Southern Toad (Bufo [Anaxyrus] terrestris)

Photos by Amanda Hurst unless otherwise noted

Description: The average body length of southern toads is 41-75 mm (1.6-2.9 in), although some individuals found on isolated island populations can reach 113 mm (4.4 in). Males are smaller than females, and typically have a darker throat during the breeding season. General coloration is usually brown but can vary to dark gray, blackish, or even brick red. Several dark spots or blotches are frequently present on the back and upper sides, each surrounding one or more warts. A light line extends partway down the middorsal of some southern toads, although it may be obscure or absent in others. The belly is grayish white, while the chest is spotted. The skin of these toads is dry and warty, and they have an elongated, enlarged parotoid gland behind each eye. High cranial crests extend from pronounced knobs and approach each other toward the snout. The distinctive knobs project upward in front of the parotoid glands, often giving the animal a horned appearance.

Range and Habitat: Southern toads can be found in every southeastern state except Tennessee. They occur for the most part below the Fall Line, their range extending from southeastern Virginia to Florida and eastern Louisiana. There is also an isolated colony in northwestern South Carolina. When not breeding, this species resides in a wide variety of terrestrial habitats, particularly those associated with sandy soils that facilitate burrowing. These include agricultural fields, coastal scrub, pine woodlands, hardwood hammocks, and residential areas, all of which must be near water. During the breeding season, these toads use a broad spectrum of aquatic environments.

Habits: Breeding generally takes place from February to October, depending on location and weather conditions. Most reproductive activity occurs in early to late spring. Warm, rainy weather triggers these toads to make the transition from upland terrestrial habitats to breeding grounds. Adults may also call on warm nights with heavy rain outside of the breeding season. Shallow, standing water is a prerequisite for a potential breeding site. Southern toads will indiscriminately congregate in wetlands, ponds, flooded low areas in both wood and field, or even in water-filled ditches and tire ruts to breed. The chorusing of large aggregations can be deafening. Females typically lay 2500-4000 eggs in long, coiled, gelatinous strands. Eggs hatch in only 2-4 days and tadpoles undergo metamorphosis after 30-55 days, when they are less than half an inch long. Great numbers of newly metamorphosed toadlets can often be found near their natal wetlands. After reaching sexual maturity at about 2-3 years, individuals presumably continue to breed every year. The lifespan is at least 10 years.  In the northern part of their range, southern toads are inactive during the late fall and winter, while in most of Florida they remain active year-round. The highest level of activity occurs from dusk to dawn; they usually seek cover under forest litter or dig into loose soil during the day. Burrowing is accomplished with the use of keratinized, spadelike protuberances found on the back of each hind foot. Between feeding, hibernation, and breeding, southern toads maintain an extensive range of up to one square mile. They will eat just about anything they can catch with their sticky tongue and swallow, including beetles, earwigs, ants, cockroaches, crickets, snails, bees, and lightning bugs. Tadpoles consume aquatic vegetation and algae that they scrape from leaves, and will occasionally eat carrion as well. Snakes, especially hognose snakes, watersnakes, indigo snakes, garter snakes, eastern ribbon snakes, and black racers, are the primary predators of southern toads. Giant water bugs and turtles have also been reported to prey upon this species. Two-toed amphiumas, lesser sirens, and aquatic insects such as dragonfly larvae will kill and eat tadpoles. Southern toads rely on concealment beneath logs, ground litter, or substrate as their primary defense, but are also safeguarded by toxic skin secretions produced by the parotoid glands. Eggs and tadpoles are also foul tasting to many aquatic predators. When threatened, these toads will inflate their lungs and stretch out their hind legs in order to appear too large to swallow.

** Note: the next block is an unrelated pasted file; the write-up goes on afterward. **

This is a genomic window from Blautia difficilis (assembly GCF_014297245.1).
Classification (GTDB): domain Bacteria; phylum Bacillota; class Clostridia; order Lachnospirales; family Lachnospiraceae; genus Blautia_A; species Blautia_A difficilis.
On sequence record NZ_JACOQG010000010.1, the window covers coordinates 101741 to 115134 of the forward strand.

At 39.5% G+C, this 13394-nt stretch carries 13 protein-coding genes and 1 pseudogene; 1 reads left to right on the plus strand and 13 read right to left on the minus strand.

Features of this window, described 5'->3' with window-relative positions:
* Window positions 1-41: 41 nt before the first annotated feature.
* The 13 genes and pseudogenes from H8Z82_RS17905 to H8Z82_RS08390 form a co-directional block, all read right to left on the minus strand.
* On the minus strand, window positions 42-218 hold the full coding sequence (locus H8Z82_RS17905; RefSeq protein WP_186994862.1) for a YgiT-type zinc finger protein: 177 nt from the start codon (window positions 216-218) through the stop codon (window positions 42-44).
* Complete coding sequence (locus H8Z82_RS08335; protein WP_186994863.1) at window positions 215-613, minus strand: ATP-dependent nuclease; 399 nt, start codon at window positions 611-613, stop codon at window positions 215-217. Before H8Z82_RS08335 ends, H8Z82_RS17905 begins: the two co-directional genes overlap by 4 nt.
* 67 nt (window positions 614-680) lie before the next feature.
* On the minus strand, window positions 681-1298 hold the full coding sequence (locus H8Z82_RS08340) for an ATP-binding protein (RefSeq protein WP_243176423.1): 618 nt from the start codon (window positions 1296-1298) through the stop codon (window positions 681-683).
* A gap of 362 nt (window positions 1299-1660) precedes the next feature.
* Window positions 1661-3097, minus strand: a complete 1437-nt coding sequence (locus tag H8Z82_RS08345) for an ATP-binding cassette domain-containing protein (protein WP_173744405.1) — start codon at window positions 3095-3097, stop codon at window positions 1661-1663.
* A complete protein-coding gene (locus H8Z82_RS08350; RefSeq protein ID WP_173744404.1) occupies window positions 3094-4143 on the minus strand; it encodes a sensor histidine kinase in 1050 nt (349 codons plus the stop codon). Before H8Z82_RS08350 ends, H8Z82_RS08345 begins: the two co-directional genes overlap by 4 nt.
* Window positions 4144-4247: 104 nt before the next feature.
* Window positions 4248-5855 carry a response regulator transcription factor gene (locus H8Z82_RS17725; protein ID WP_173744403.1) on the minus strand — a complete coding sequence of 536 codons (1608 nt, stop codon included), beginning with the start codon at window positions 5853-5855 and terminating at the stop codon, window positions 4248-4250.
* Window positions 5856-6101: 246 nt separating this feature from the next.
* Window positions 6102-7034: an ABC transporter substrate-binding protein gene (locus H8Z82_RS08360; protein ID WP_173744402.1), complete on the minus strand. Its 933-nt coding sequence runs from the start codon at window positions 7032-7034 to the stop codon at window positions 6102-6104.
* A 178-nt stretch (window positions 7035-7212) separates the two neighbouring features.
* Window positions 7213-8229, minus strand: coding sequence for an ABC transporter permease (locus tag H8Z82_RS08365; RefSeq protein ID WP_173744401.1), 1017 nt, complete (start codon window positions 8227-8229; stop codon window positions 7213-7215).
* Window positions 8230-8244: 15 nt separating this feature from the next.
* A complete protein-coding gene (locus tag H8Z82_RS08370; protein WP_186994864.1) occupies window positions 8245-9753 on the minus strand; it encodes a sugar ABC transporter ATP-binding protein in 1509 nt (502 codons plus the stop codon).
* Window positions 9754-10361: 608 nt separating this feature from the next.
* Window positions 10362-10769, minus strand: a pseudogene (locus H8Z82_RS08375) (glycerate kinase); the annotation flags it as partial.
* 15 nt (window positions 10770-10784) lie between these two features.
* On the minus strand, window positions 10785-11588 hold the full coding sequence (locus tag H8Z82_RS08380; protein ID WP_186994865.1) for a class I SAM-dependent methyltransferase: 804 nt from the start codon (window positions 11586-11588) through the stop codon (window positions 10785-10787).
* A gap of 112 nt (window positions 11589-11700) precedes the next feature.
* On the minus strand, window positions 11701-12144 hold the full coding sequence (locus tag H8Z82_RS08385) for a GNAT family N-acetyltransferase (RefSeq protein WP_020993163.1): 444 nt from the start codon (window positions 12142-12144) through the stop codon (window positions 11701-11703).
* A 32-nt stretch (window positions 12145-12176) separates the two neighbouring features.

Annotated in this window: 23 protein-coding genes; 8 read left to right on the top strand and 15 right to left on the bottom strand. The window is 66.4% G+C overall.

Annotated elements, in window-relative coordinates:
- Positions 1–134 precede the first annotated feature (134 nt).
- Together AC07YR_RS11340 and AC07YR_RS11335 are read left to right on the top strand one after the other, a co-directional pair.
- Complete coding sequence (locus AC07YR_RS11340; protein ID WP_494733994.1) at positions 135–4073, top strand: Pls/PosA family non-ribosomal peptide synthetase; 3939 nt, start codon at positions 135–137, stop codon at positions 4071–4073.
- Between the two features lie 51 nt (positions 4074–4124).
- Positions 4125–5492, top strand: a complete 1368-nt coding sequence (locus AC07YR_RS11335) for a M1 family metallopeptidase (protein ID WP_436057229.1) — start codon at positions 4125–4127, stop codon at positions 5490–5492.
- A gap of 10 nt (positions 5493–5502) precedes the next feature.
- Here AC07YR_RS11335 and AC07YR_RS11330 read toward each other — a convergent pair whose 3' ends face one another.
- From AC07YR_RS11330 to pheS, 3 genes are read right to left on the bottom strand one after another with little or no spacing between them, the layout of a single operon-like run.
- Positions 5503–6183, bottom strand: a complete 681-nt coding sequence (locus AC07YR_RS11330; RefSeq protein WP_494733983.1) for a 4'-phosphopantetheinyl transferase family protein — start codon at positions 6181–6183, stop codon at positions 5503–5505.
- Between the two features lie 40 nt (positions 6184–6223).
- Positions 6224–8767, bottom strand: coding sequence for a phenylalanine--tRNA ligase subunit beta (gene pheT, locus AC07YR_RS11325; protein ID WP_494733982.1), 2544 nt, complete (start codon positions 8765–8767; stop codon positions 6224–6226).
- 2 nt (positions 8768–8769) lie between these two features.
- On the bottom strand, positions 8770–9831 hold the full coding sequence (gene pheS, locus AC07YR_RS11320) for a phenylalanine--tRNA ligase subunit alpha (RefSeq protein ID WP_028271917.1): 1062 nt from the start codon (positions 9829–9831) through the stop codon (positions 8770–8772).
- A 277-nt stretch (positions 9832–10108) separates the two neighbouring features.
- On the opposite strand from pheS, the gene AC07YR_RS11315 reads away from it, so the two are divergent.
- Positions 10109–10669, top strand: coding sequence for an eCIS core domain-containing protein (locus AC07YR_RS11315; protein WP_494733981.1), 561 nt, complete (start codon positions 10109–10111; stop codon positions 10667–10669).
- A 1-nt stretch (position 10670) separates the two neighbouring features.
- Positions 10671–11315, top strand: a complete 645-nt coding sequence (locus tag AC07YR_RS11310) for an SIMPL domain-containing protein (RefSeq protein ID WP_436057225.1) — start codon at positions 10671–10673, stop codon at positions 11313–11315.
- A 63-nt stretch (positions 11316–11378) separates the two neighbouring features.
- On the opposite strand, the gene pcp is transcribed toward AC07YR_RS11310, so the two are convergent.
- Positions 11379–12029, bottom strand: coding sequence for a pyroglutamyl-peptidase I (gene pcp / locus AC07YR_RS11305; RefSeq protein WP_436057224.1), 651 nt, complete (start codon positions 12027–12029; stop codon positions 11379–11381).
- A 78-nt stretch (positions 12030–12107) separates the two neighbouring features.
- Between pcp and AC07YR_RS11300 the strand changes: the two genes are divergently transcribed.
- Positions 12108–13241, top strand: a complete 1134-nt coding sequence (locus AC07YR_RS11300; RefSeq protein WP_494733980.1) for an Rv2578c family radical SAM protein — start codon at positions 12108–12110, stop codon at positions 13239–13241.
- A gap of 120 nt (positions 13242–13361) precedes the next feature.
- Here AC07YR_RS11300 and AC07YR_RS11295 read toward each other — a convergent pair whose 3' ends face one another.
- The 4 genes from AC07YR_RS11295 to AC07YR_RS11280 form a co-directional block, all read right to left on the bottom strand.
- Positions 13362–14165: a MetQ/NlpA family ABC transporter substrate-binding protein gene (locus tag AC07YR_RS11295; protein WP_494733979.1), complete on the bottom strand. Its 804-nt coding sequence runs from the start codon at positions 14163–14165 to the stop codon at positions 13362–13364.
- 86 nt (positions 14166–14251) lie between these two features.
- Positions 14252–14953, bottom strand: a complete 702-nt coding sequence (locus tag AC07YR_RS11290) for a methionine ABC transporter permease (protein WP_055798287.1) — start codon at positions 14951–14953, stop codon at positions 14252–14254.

Call: The voice is a shrill, musical trill nearly an octave higher than the call of the American toad. The call lasts from about 2 to 8 seconds, with approximately 75 trills per second.

Conservation: Southern toads are not protected in any part of their geographic range. They are common and appear to do well in suburban and agricultural areas. Cane toads, an introduced species in parts of Florida, may compete with or even prey upon their smaller cousins, as there has been a decrease in southern toad populations in these areas.

Pertinent References:
Conant, Roger, and Joseph T. Collins. A Field Guide to Reptiles & Amphibians: Eastern and Central North America. 3rd ed. Boston: Houghton Mifflin, 1998.

Dorcas, Mike, and Whit Gibbons. Frogs and Toads of the Southeast. Athens: University of Georgia, 2008.

Jensen, John B., Carlos D. Camp, Whit Gibbons, and Matt J. Elliott. Amphibians and Reptiles of Georgia. Athens: University of Georgia, 2008.

Account Author: Lindsay Partymiller

Cranial crests on a southern toad (Photo by J.D. Wilson).

(Photo by David Scott)